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All that glitters is not gold - founder effects complicate associations of flu mutations to disease severity



The recent 2009 (H1N1) influenza A pandemic saw a rapid spread of the virus to essentially all parts of the world. In the course of its evolution, the virus acquired many mutations, some of which have been investigated in the context of increased severity due to high occurrences in fatal cases. For example, statements such as: "42.9% of individuals who died from laboratory-confirmed cases of the pandemic (H1N1) were infected with the hemagglutinin (HA) Q310 H mutant virus." give the impression that HA-Q310 H would be highly dangerous or important, while careful consideration of all available data suggests that this is unlikely to be the case.


We compare the mutations HA-Q310 H, PB2-K340N, HA-D239N and HA-D239G using whole genome phylogenetic trees, structural modeling in their 3 D context and complete epidemiological data from sequences to clinical outcomes. HA-Q310 H and PB2-K340N appear as isolated subtrees in the phylogenetic analysis pointing to founder effects which is consistent with their clustered temporal appearance as well as the lack of an immediate structural basis that could explain a change of phenotypes. Considering the prevailing viral genomic background, shared origin of samples (all from the city of Sao Paulo) and narrow temporal window (all death case samples within 1 month), it becomes clear that HA-Q310 H was actually a generally common mutation in the region at that time which could readily explain its increased occurrence among the few analyzed fatal cases without requiring necessarily an association with severity. In further support of this, we highlight 3 mild cases with the HA-Q310 H mutation.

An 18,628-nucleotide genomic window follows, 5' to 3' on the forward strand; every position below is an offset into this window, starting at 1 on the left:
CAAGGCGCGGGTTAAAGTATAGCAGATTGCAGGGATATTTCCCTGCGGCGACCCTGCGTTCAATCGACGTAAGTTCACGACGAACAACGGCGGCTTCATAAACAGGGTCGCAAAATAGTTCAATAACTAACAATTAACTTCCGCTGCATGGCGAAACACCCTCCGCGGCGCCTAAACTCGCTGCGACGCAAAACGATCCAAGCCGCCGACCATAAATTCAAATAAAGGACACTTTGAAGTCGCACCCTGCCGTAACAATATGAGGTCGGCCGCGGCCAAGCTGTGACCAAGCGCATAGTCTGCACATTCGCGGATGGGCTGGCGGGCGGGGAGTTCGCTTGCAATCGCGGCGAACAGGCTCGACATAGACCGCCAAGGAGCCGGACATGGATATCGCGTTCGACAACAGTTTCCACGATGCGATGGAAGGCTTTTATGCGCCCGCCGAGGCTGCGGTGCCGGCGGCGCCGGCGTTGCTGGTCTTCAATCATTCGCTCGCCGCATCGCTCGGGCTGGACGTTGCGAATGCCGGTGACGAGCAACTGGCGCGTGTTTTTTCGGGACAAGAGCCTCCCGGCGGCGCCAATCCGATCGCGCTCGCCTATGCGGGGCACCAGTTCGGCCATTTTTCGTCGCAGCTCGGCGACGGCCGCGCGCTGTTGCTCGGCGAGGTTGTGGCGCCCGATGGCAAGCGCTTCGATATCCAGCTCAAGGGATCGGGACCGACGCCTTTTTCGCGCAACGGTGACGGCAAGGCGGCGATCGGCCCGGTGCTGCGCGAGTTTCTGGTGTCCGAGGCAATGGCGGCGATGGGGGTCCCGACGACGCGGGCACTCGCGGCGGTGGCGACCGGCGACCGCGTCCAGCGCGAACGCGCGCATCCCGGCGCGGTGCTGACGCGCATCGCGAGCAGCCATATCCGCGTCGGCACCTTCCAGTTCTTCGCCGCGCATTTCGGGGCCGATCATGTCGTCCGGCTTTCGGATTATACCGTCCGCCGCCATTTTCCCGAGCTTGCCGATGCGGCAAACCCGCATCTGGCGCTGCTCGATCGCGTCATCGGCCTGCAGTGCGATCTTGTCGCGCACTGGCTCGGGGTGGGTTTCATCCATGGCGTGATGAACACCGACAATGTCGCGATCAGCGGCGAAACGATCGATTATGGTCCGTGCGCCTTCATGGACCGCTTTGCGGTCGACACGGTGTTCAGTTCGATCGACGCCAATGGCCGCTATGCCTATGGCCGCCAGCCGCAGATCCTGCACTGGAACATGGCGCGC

We argue that claims of severity of any current and future flu mutation need to be critically considered in the light of phylogenetic, structural and detailed epidemiological data to distinguish increased occurrence due to possible founder effects rather than real phenotypic changes.


The problem of founder effects in the analysis of association of viral mutations with clinical phenotypes or fitness of a virus originates from scenarios where initial random mutations are rapidly proliferated in highly connected transmission chains which result in a high occurrence of these founder mutations without the necessity of a selection advantage. In other words, a genetic change common to a small founder population will also be found in most descendants. In viral outbreaks, founder effects can be at play when specific mutations are enriched in samples coming from the same region and same time. Considering phylogenetic relations is useful to identify such viral lineage founder events [13] and the perspective of the mutations in protein structures relative to known functional sites is of further help to discuss the possibility of altered phenotypes [3, 4]. In the case of the 2009 (H1N1) influenza A pandemic, some mutations have received particular attention due to their apparent increased occurrence in severe cases. The best studied, HA-D239G, is also referred to in the literature as D222G or D225G using alternative (e.g. seasonal H1/H3) numberings. Although generally rare, HA-D239G was found by several groups to appear enriched in severe cases [59]. The conservative WHO estimate suggested that this mutation was found in 7% of all global death cases [9]. The same WHO report also mentions HA-D239N and PB2-K340N as being under investigation but with unknown clinical significance [9]. A separate study suggested HA-D239G and HA-Q310 H to be associated with disease severity noting that "42.9% of individuals who died from laboratory-confirmed cases of the pandemic (H1N1) were infected with the hemagglutinin (HA) Q310 H mutant virus" [10].